Soulful buggy concept from Kia
Adding credence to the Oriental cube car craze, Kia has unveiled an open-topped Soul’ster buggy in eye-popping yellow.
Kia showed the Soul five-seater locally at JIMS last year. Kia’s little box wagon should go on sale in North America by the end of the first quarter this year. The cube shape design and neat proportions present a styling exercise only the Orientals could pull off without rendering it looking completely ridiculous.
In an attempt to keep customer interest keen in anticipation of the Soul's market debut stateside, Kia unveiled the radical Soul’ster this week in Detroit.
Either retro Suzuki Samurai or diminutive, urban FJ-series lookalike - depending on your point of reference. Whatever styling cues you recognise in it, the Soul'ster takes cube styling to another level.
It features a two-piece removable roof (split by a mighty roll bar with buttressed rails flowing to the rear of the load box), vents cut into the fenders and LED headlamps, fog and tail lams all in shades of blue.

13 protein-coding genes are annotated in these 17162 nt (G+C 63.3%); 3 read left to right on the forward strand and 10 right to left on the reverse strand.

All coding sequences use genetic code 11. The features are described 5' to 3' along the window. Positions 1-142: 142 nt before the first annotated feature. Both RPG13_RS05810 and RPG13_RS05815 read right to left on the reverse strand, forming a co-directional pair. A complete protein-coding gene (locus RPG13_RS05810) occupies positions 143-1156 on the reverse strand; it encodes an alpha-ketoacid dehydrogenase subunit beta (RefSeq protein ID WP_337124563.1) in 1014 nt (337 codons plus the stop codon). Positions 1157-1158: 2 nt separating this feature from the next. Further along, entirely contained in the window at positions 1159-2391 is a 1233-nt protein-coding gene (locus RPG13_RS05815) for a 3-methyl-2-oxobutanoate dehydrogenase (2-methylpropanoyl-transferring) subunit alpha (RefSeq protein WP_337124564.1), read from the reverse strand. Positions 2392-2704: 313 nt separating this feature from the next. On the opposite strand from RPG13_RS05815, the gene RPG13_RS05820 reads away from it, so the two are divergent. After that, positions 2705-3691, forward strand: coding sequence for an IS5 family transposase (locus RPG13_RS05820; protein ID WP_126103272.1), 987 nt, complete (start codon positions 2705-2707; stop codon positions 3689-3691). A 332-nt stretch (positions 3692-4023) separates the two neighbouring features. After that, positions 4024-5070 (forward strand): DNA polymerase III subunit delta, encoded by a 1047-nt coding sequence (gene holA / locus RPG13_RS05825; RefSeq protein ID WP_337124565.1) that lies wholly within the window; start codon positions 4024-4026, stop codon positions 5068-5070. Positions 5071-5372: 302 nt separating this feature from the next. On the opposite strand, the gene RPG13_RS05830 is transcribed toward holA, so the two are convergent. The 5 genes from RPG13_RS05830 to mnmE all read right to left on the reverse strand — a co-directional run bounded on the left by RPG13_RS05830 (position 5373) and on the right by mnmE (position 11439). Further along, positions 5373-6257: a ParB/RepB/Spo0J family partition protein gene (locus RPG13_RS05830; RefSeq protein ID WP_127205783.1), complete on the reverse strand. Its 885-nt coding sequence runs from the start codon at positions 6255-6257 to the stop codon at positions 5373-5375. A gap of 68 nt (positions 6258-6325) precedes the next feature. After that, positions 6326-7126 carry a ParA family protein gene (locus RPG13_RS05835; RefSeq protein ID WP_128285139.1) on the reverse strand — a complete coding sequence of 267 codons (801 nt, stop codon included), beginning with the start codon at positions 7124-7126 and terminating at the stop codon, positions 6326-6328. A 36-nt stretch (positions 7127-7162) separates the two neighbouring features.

Viewed from the rear there are distinctive dual chrome exhausts with polished aluminium top and carbon-fibre interior sleeves.
As befits an elaborate concept car; the Soul’ster rides on 19-inch, five spoke alloy wheels. As a whole it has a very funky (almost bakkie-like) feel to it with the top down.
Interior design features four cantilever mounted seats (instead of being floor mounted) and manual windows, the latter apparently handles sand better than powered glass.
The single spoke steering wheel is a wonderfully unique industrial design touch and the interior as a whole looks like it could survive production homologation relatively unmolested...
Engines options are a 91kW 1.6l petrol and 103kW 2l. The front wheels are driven through either a five-speed manual or four-speed (a bit of a shame) automatic transmission.
Kia says customer interest could influence production probability – which supports a line of thinking intimating the Soul’ster showcar at Detroit is more production prototype than concept as we think.